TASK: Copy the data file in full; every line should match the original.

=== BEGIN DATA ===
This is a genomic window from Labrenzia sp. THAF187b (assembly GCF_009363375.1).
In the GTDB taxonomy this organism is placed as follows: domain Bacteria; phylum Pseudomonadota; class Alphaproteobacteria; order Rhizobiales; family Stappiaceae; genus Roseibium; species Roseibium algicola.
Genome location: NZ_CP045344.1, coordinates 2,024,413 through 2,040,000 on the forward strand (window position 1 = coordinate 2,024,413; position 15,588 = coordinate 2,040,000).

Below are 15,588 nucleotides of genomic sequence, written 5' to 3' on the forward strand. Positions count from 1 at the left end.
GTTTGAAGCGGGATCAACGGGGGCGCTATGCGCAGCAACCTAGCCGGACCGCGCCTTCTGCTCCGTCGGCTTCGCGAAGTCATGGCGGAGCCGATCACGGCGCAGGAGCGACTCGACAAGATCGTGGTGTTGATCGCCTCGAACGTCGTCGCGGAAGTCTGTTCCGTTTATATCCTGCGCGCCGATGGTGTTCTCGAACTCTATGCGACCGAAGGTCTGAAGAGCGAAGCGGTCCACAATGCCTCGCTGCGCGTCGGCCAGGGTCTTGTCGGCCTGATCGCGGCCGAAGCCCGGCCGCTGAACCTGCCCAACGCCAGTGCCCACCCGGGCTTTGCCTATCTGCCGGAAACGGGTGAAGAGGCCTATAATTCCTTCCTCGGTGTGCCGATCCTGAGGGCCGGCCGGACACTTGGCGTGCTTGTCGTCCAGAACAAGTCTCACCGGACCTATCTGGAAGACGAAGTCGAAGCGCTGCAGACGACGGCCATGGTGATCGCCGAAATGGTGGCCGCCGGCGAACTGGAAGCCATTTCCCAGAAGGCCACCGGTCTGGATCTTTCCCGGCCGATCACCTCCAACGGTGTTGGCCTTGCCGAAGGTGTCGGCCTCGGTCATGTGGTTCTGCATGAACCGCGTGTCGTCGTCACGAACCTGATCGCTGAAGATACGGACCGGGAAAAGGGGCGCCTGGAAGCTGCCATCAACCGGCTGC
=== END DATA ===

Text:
This is a genomic window from Labrenzia sp. THAF187b (assembly GCF_009363375.1).
In the GTDB taxonomy this organism is placed as follows: domain Bacteria; phylum Pseudomonadota; class Alphaproteobacteria; order Rhizobiales; family Stappiaceae; genus Roseibium; species Roseibium algicola.
Genome location: NZ_CP045344.1, coordinates 2,024,413 through 2,040,000 on the forward strand (window position 1 = coordinate 2,024,413; position 15,588 = coordinate 2,040,000).

Below are 15,588 nucleotides of genomic sequence, written 5' to 3' on the forward strand. Positions count from 1 at the left end.
GTTTGAAGCGGGATCAACGGGGGCGCTATGCGCAGCAACCTAGCCGGACCGCGCCTTCTGCTCCGTCGGCTTCGCGAAGTCATGGCGGAGCCGATCACGGCGCAGGAGCGACTCGACAAGATCGTGGTGTTGATCGCCTCGAACGTCGTCGCGGAAGTCTGTTCCGTTTATATCCTGCGCGCCGATGGTGTTCTCGAACTCTATGCGACCGAAGGTCTGAAGAGCGAAGCGGTCCACAATGCCTCGCTGCGCGTCGGCCAGGGTCTTGTCGGCCTGATCGCGGCCGAAGCCCGGCCGCTGAACCTGCCCAACGCCAGTGCCCACCCGGGCTTTGCCTATCTGCCGGAAACGGGTGAAGAGGCCTATAATTCCTTCCTCGGTGTGCCGATCCTGAGGGCCGGCCGGACACTTGGCGTGCTTGTCGTCCAGAACAAGTCTCACCGGACCTATCTGGAAGACGAAGTCGAAGCGCTGCAGACGACGGCCATGGTGATCGCCGAAATGGTGGCCGCCGGCGAACTGGAAGCCATTTCCCAGAAGGCCACCGGTCTGGATCTTTCCCGGCCGATCACCTCCAACGGTGTTGGCCTTGCCGAAGGTGTCGGCCTCGGTCATGTGGTTCTGCATGAACCGCGTGTCGTCGTCACGAACCTGATCGCTGAAGATACGGACCGGGAAAAGGGGCGCCTGGAAGCTGCCATCAACCGGCTGC